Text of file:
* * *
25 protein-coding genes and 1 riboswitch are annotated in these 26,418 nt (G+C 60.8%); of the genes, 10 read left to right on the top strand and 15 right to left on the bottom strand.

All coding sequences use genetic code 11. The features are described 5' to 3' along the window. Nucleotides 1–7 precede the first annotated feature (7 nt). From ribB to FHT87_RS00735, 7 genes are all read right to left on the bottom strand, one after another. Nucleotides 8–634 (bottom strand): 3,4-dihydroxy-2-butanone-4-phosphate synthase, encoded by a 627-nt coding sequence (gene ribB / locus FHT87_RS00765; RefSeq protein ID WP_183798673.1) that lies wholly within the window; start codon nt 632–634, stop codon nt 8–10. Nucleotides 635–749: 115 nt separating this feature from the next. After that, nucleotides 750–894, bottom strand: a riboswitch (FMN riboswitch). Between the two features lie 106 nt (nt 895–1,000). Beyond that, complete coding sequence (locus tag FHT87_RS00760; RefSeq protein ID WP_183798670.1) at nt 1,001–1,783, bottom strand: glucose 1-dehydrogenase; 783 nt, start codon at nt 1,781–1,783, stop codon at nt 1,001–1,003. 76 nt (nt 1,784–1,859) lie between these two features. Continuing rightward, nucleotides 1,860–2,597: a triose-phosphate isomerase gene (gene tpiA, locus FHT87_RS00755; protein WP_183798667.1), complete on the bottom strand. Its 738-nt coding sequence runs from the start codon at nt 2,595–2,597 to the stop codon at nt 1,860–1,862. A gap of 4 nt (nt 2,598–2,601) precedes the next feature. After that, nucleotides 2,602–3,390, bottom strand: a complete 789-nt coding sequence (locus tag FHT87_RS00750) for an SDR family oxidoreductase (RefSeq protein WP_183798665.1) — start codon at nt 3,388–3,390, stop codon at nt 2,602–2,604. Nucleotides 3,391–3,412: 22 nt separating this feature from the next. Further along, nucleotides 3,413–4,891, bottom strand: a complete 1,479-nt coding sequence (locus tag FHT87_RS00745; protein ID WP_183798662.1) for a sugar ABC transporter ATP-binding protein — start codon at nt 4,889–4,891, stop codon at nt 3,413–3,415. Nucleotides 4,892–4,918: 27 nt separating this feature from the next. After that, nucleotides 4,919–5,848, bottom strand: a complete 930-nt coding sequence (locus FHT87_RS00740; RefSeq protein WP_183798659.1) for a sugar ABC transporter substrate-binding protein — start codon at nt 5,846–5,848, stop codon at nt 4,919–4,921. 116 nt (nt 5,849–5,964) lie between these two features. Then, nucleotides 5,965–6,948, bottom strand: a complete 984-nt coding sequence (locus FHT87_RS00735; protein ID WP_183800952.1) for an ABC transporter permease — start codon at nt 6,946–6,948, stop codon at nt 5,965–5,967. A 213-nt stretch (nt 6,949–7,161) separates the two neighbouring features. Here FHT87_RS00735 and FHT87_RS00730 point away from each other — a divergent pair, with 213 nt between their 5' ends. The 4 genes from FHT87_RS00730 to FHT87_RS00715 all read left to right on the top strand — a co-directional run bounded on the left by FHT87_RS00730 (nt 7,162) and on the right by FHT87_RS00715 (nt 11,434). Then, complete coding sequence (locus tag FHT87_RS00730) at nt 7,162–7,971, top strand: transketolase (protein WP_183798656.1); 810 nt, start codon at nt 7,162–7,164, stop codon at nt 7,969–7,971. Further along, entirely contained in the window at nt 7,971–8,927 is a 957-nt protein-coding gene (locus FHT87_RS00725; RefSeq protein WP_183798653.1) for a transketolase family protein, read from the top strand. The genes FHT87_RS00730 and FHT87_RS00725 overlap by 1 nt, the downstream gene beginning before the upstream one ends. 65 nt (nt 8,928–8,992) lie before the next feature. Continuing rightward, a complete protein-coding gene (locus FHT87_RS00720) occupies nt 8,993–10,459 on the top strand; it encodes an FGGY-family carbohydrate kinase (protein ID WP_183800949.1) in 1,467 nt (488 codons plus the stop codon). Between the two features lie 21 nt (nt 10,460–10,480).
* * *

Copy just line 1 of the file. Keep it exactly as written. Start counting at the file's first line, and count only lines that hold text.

25 protein-coding genes and 1 riboswitch are annotated in these 26,418 nt (G+C 60.8%); of the genes, 10 read left to right on the top strand and 15 right to left on the bottom strand.